Onset time - time from the administration of suxamethonium to the time of cessation of spontaneous respiration.
Clinical apnoea time - time from cessation of respiration to the first evidence of return of spontaneous respiration.11
PNS apnoea time - time from cessation of respiration until the first response to TOF stimulation of the ulnar nerve as evidenced by adduction of the thumb.10
Recovery time - time from administration of suxamethonium to return of normal respiration.11
Prolonged suxamethonium apnoea -the absence of return of spontaneous ventilation for at least 10 minutes,11 or the time from cessation of respiration until reappearance of response to TOF stimulation of the ulnar nerve as evidenced by adduction of the thumb of more than 15 minutes.10,13
The sample population consisted of 64 adults and 36 paediatric patients with mean age of 25.21 ±17.34 (1- 65) years; the mean age in children was 5.76 ±3.8 (1-16) years, and the mean age in adults was 36.16 ±11.25 (18-65) years.
The mean cholinesterase level was 6573.29 ±2128.29 IU/L. This was similar in children (7044.86 ±2448.81 IU/L) and adults (6308.03 ±1894.19 IU/L) p = 0.97 (Table I).
Data represents the mean ±SD, range and p values of onset, apnoea ad recovery time.
** indicate that the difference between the means was significant at p<0.05.
Normal cholinesterase level constituted 81% (51% adults and 30% children p = 0.417), high cholinesterase level 3% (2% adults and 1% children p = 0.223) and low cholinesterase level 16% (11% adults and 5% children of the patient population p = 0.328). The mean onset time of suxamethonium was 37.83 ±9.49 seconds. This was similar in children and adults p = 0.374 (Table I). There was poor correlation between cholinesterase level and onset time r = 0.031, p = 0.760 (Table II).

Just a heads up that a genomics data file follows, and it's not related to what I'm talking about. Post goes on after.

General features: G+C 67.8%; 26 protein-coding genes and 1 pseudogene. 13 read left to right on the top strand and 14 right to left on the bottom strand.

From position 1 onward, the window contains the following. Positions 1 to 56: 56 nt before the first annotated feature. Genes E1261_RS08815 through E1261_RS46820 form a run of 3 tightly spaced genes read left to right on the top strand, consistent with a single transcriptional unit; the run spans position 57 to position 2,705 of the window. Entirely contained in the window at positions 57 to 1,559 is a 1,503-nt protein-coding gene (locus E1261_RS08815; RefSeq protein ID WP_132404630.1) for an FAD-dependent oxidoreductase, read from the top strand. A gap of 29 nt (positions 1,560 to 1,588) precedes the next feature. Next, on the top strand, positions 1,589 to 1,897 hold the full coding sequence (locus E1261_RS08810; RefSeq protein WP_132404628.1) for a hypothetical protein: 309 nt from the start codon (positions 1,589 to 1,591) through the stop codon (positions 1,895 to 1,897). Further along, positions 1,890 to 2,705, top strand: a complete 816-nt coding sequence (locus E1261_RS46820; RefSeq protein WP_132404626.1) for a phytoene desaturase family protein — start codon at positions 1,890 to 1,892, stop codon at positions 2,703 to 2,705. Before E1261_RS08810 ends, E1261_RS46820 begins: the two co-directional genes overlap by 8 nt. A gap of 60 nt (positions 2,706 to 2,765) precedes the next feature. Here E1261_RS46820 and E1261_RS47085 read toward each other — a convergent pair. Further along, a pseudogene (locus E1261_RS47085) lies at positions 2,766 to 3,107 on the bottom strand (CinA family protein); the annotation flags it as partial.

Data represents the correlation (r) between cholinesterase and the onset, apnoea and recovery time. ** indicates the correlation was significant at p < 0.05. A+indicates poor correlation and B+indicates moderate correlation
The mean clinical apnoea time was 5.88 ±2.00 minutes. This was significantly shorter in children than in adults (p = 0.012). There was moderate inverse and significant correlation between cholinesterase level and clinical apnoea time r = -0.461, p < 0.001 (Table II and Figure 1)
Scattered graph showing moderate inverse and significant correlation between cholinesterase and clinical apnoea time.
The mean PNS apnoea time was 8.17 ±3.14 minutes. This was significantly shorter in children than in adults’ p <0.001 (Table I). There was moderate inverse and significant correlation between cholinesterase level and PNS apnoea time r = -0.423, p <0.001 (Table II and Figure 2).
Scattered graph showing moderate inverse and significant correlation between cholinesterase and PNS apnoea time.
There was a highly positive and significant correlation between clinical and PNS apnoea time r = 0.876, p <0.001 (Figure 3). Prolonged apnoea had an incidence of 7% (5% adults and 2% children) with cholinesterase levels between 1227-4206 IU/L.
Scattered graph showing very high positive and significant correlation between clinical and PNS apnoea time.
The mean recovery time was 7.44 ±2.49 minutes. This was significantly shorter in children than in adults (p = 0.028). There was a significant moderate inverse correlation between cholinesterase level and recovery time r = -0.456, p <0.001 (Table II and Figure 4).
Scattered graph showing moderate inverse and significant correlation between cholinesterase and recovery time.
This study demonstrated insignificant difference in cholinesterase levels in a sample of Nigerian adults and children. However, there was significant difference between clinical apnoea time as well as PNS apnoea time in children and adults with both being significantly shorter in children. Mirakhur et al.13 also reported the same observation when suxamethonium was administered on the basis of body weight. It has been documented that the shorter duration of action of suxamethonium in children may be due to their relatively larger ECF volume and smaller muscle mass in comparison to adults.4 Suxamethonium is rapidly distributed throughout the extracellular fluid because of its relatively small molecular size. In children, on a weight basis, both blood volume and extracellular fluid (ECF) volume are significantly greater than those of adults. Therefore, when suxamethonium is administered on a weight basis (mg/kg), infants require about twice as much suxamethonium to produce 50% neuromuscular blockade as do adults. There is a constant relationship between ECF and surface area throughout life (6 to 8 L/m2). This accounts for the good correlation between suxamethonium dose (mg/m2) and response throughout life. The duration of action of suxamethonium in adults is dose- related and follows linear first-order elimination kinetics over a dose range of 0.5-4mg/kg.4